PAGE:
Jeil Pharmaceutical said Monday that it expects to receive investigational new drug (IND) approval as its pre-clinical trial into JP-2266, a diabetes treatment, is running smoothly.
The Ministry of Food and Drug Safety designated the drug as an advanced medical technology development project last year.
JP-2266, a candidate drug for the treatment of type 1 diabetes mellitus, is an SGLT1/2 double inhibitor discovered by Jeil’s new drug research Team. Sanofi had licensed the same line of Sotagliflozin from Lexicon for 2 trillion won ($1.7 billion). However, the trial showed that JP-2266 had better preclinical efficacy and fewer side effects than Sotagliflozin.
As a result of various animal model tests with the company’s orally administered medication, the effect of lowering postprandial blood glucose level was superior compared to insulin injected medication, while hypoglycemia did not occur, either.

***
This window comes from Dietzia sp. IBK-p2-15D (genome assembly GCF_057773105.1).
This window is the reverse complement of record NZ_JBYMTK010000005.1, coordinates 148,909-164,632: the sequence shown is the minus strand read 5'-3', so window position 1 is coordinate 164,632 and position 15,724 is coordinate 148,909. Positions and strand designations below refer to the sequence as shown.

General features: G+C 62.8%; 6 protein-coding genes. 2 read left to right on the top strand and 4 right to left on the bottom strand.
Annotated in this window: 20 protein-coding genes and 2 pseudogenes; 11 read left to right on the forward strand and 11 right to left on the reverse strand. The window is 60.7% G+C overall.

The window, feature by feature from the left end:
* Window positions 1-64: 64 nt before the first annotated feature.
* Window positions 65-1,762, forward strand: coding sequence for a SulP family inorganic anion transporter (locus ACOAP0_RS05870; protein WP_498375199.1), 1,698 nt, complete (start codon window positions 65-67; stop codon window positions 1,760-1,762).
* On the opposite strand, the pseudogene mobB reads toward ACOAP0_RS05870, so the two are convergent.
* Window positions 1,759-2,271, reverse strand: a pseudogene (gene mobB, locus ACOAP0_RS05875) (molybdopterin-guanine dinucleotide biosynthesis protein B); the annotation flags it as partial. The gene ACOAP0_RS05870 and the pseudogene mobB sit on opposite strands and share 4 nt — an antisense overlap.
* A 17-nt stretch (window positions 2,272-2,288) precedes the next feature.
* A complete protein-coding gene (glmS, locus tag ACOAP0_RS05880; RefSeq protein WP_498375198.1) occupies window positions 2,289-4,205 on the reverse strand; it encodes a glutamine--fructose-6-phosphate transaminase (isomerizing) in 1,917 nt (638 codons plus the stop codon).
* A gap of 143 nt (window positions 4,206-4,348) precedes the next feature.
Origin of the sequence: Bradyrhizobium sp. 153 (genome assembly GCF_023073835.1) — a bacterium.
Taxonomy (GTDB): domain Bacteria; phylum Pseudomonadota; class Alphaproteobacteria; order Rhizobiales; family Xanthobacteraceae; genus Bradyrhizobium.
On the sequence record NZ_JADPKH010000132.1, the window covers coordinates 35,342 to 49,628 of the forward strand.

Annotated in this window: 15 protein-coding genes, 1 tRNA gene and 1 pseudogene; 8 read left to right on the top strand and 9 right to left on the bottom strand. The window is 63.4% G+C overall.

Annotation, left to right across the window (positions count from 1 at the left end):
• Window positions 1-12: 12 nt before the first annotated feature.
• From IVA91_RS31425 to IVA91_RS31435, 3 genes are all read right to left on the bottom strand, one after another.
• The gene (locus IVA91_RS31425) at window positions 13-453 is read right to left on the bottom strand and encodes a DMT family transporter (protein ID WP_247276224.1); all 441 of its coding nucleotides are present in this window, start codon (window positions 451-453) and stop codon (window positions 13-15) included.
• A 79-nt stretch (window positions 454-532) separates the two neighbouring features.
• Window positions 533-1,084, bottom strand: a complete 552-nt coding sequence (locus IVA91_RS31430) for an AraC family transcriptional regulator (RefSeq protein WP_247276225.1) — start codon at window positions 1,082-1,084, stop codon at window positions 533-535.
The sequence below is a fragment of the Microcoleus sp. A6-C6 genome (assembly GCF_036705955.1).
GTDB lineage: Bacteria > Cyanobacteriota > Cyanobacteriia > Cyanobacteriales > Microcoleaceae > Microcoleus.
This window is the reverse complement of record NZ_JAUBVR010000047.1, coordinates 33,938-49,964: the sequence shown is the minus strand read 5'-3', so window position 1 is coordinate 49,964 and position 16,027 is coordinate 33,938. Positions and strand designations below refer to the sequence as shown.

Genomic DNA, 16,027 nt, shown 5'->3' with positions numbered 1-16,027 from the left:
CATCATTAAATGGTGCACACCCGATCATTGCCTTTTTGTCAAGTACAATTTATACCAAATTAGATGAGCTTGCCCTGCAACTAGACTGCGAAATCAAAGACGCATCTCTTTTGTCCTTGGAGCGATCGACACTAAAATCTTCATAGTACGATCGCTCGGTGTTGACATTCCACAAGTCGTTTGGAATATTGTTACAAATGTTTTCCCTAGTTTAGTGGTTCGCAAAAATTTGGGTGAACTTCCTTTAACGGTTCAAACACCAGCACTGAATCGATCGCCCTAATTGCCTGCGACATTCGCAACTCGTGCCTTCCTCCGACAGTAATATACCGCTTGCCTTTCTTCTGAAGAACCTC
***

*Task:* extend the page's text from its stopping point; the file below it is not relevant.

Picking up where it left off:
JP-2266, a low-molecular compound, is a best-in-class substance that has five times higher postprandial blood glucose lowering than that of Sotagliflozin. It also can best reduce HbA1c and does not produce beta ketone as compared with Sotagliflozin
To meet the unmet medical needs, the company has developed an oral drug that can dramatically improve the risk of hypoglycemia and insufficiency of injected medication. The company expects that the oral form can reduce insulin injections in patients with type 1 diabetes.
Insulin is currently the only treatment for type 1 diabetes, and there are no non-insulin drugs available to treat Type 1 diabetes. According to Zion Market Research worldwide, the sales of such insulin amounted to $27 billion in 2015 and were projected to exceed $ 43.6 billion in 2021.
“JP-2266 proved its excellent preclinical efficacy as a next-generation oral diabetes remedy,” said Kim Jung-min, director of Jeil’s research center. “Since the animal model has enough effect to replace insulin once a day with oral dosing, our company is doing its best to complete nonclinical and clinical development of the drug to reduce the inconvenience of injections.”